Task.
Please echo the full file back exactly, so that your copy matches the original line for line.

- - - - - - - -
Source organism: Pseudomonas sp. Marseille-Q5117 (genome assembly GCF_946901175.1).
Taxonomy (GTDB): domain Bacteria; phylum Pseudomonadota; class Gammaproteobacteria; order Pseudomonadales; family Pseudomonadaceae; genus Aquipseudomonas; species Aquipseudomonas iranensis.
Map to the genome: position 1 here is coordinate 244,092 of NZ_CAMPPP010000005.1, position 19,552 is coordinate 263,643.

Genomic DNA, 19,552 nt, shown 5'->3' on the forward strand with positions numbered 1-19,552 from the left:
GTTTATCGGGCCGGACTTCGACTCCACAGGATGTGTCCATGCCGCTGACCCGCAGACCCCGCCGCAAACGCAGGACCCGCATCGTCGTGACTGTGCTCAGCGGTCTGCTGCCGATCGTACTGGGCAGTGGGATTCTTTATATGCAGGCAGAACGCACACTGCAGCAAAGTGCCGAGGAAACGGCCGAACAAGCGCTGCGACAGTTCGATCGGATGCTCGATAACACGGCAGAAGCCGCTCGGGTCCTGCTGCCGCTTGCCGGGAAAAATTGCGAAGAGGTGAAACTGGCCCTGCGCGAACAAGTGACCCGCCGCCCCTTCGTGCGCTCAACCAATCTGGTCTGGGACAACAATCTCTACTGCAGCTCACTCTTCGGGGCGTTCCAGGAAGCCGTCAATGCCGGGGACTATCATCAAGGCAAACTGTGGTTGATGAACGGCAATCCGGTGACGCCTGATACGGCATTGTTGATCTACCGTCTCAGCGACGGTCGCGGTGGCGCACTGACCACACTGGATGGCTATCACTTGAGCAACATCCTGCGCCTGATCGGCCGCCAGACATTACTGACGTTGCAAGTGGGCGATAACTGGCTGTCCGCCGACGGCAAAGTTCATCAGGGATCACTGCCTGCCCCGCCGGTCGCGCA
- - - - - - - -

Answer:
Source organism: Pseudomonas sp. Marseille-Q5117 (genome assembly GCF_946901175.1).
Taxonomy (GTDB): domain Bacteria; phylum Pseudomonadota; class Gammaproteobacteria; order Pseudomonadales; family Pseudomonadaceae; genus Aquipseudomonas; species Aquipseudomonas iranensis.
Map to the genome: position 1 here is coordinate 244,092 of NZ_CAMPPP010000005.1, position 19,552 is coordinate 263,643.

Genomic DNA, 19,552 nt, shown 5'->3' on the forward strand with positions numbered 1-19,552 from the left:
GTTTATCGGGCCGGACTTCGACTCCACAGGATGTGTCCATGCCGCTGACCCGCAGACCCCGCCGCAAACGCAGGACCCGCATCGTCGTGACTGTGCTCAGCGGTCTGCTGCCGATCGTACTGGGCAGTGGGATTCTTTATATGCAGGCAGAACGCACACTGCAGCAAAGTGCCGAGGAAACGGCCGAACAAGCGCTGCGACAGTTCGATCGGATGCTCGATAACACGGCAGAAGCCGCTCGGGTCCTGCTGCCGCTTGCCGGGAAAAATTGCGAAGAGGTGAAACTGGCCCTGCGCGAACAAGTGACCCGCCGCCCCTTCGTGCGCTCAACCAATCTGGTCTGGGACAACAATCTCTACTGCAGCTCACTCTTCGGGGCGTTCCAGGAAGCCGTCAATGCCGGGGACTATCATCAAGGCAAACTGTGGTTGATGAACGGCAATCCGGTGACGCCTGATACGGCATTGTTGATCTACCGTCTCAGCGACGGTCGCGGTGGCGCACTGACCACACTGGATGGCTATCACTTGAGCAACATCCTGCGCCTGATCGGCCGCCAGACATTACTGACGTTGCAAGTGGGCGATAACTGGCTGTCCGCCGACGGCAAAGTTCATCAGGGATCACTGCCTGCCCCGCCGGTCGCGCA